The Book of Fantasy: A Review: Part 14
February 19, 2021
Previous post: The Book of Fantasy: A Review: Part 13.
“The Infinite Dream of Pao-Yu” and “The Mirror of Wind-to-Moon” by Ts’ao Chan
Both of these tales are selections from The Dream of the Red Chamber, so I’m lumping them together.
“Infinite Dream” is fine; as you might guess from the title it’s playing around with dream and reality. To be honest, it’s a theme that’s more compellingly explored elsewhere in The Book of Fantasy.
I like “Mirror” more. It features a Taoist mendicant, which is usually a good sign. There’s a mirror made by “the Goddess of Disillusionment of the Ethereal and Spiritual Palace in the Sphere of the Primordial Void”, which is definitely a good sign. And … well, it’s a very short piece, so that’s about all it needs to do to get me on board.
You heard it here first, folks! Put a mendicant and a cool goddess in your story, keep it short, and you’ve got a 5-star rave review from (*points at self*) this guy!
The story concludes with the protagonist being chained up by mysterious mirror-folk and disappearing forever.
Slightly relatedly: I really would like to tackle The Dream of the Red Chamber, but I somewhat despair that no translation into English will be able to do it proper justice.
“The Desire to be a Man” by Comte P.H. Villiers de L’isle Adam
An actor of a certain age realizes he isn’t passionate about anything, and decides that remorse will be a worthy passion for his temperament. So he does some crimes so that he might be tormented by regret.
On a technical level, this piece was kind of … hamfisted? I mean, you have the main character literally narrating his thoughts out loud to an empty street. It’s a bit silly.
More annoying is that fact that the author seems to think we are … kind of dumb? The guy who does heinous crimes to be haunted by remorse ends up not being haunted by remorse. Get it? It’s ironic! I mean, this is pretty straightforward stuff. Yet Comte P. H. Villiers blah blah blah isn’t confident that we can figure this shit out, so he bashes us over the head with it in final sentence of the story, in literal italics.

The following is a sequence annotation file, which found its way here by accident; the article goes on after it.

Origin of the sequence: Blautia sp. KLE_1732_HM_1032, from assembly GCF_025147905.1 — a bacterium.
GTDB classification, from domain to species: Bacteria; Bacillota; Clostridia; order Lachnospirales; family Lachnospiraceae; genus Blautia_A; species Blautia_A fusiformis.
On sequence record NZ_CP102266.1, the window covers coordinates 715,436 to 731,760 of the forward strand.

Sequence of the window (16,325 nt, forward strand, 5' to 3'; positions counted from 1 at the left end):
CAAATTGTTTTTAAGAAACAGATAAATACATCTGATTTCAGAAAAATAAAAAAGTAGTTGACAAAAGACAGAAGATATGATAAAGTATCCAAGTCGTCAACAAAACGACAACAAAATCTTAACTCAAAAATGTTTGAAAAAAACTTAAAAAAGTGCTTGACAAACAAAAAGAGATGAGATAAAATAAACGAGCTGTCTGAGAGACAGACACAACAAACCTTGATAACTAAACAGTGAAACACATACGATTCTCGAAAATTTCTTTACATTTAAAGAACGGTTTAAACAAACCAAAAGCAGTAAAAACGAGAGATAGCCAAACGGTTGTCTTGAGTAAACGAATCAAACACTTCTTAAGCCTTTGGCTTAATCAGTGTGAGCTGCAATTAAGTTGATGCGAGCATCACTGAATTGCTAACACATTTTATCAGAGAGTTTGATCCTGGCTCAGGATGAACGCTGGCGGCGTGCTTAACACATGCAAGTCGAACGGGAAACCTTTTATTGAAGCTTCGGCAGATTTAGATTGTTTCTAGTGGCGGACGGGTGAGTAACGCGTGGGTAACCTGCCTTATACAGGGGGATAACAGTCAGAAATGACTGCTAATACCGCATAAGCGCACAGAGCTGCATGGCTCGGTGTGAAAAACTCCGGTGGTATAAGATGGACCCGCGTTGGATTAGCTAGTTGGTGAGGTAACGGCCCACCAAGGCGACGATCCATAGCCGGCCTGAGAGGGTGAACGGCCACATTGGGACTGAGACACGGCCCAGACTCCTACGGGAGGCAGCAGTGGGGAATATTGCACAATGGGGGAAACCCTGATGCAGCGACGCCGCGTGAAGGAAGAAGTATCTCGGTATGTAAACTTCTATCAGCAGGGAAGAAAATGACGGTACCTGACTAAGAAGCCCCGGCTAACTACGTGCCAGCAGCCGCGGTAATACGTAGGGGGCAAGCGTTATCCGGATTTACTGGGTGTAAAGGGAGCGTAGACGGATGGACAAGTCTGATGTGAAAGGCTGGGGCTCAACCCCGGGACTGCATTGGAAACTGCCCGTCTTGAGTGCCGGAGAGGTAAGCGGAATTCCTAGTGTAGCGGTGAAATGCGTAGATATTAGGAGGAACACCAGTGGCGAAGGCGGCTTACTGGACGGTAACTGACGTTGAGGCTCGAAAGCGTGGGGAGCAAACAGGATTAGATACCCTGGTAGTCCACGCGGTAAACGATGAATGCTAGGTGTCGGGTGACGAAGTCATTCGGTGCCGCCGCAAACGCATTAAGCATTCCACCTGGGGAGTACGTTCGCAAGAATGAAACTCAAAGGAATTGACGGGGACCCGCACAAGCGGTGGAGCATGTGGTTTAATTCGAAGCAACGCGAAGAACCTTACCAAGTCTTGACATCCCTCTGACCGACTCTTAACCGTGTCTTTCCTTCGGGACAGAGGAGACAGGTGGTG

But the God he was invoking did not grant him this favour—and the old actor died, still expressing, in his vain rhetoric, his ardent longing to see some ghosts … without realizing that he himself was what he was looking for.
Look, Comtey, you’re not being that clever. Cool it with the typographical flourishes.
Anyway, there’s an Oscar Wilde story later in this collection that has a sorta similar theme, but it’s done with rather more charm and wit.
“Memnon, or Human Wisdom” by Voltaire
It’s an OK story and all, but it’s kind of a rehash of Candide:
“I am afraid,” said Memnon, “that our little terraqueous globe here is the madhouse of those hundred thousand millions of worlds of which Your Lordship does me the honor to speak.” “Not quite,” said the spirit, “but very mearly: everything must be in its proper place.” “But are those poets and philosophers wrong, then, who tell us that everything is for the best?” “No, they are right, when we consider things in relation to the gradation to the whole universe.” “Oh! I shall never believe it till I recover my eye again,” said poor Memnon.
“The Man Who Liked Dickens” by Evelyn Waugh
This story apparently formed the basis for Waugh’s novel A Handful of Dust. A shallow Brit goes on an Amazonian expedition; it goes poorly, and he ends up being held prisoner by a madman, the end.
And just in case you felt like holding out hope the narrator might be rescued, Waugh takes extra pains to grind that hope into dust by having a search party come and go without finding him.
Look, it’s fine, stories don’t need to have happy endings. This particular conclusion felt rather mean-spirited; but then again, maybe it just suffered from where it was positioned in larger collection, coming as it does on the heels of a trio of tales that all end poorly for their respective protagonists.
In short: while this short story is perfectly worth reading, I don’t think I’ll be picking up A Handful of Dust any time soon.
 Or maybe a pre-hash? I don’t know if this story was written before or after Candide.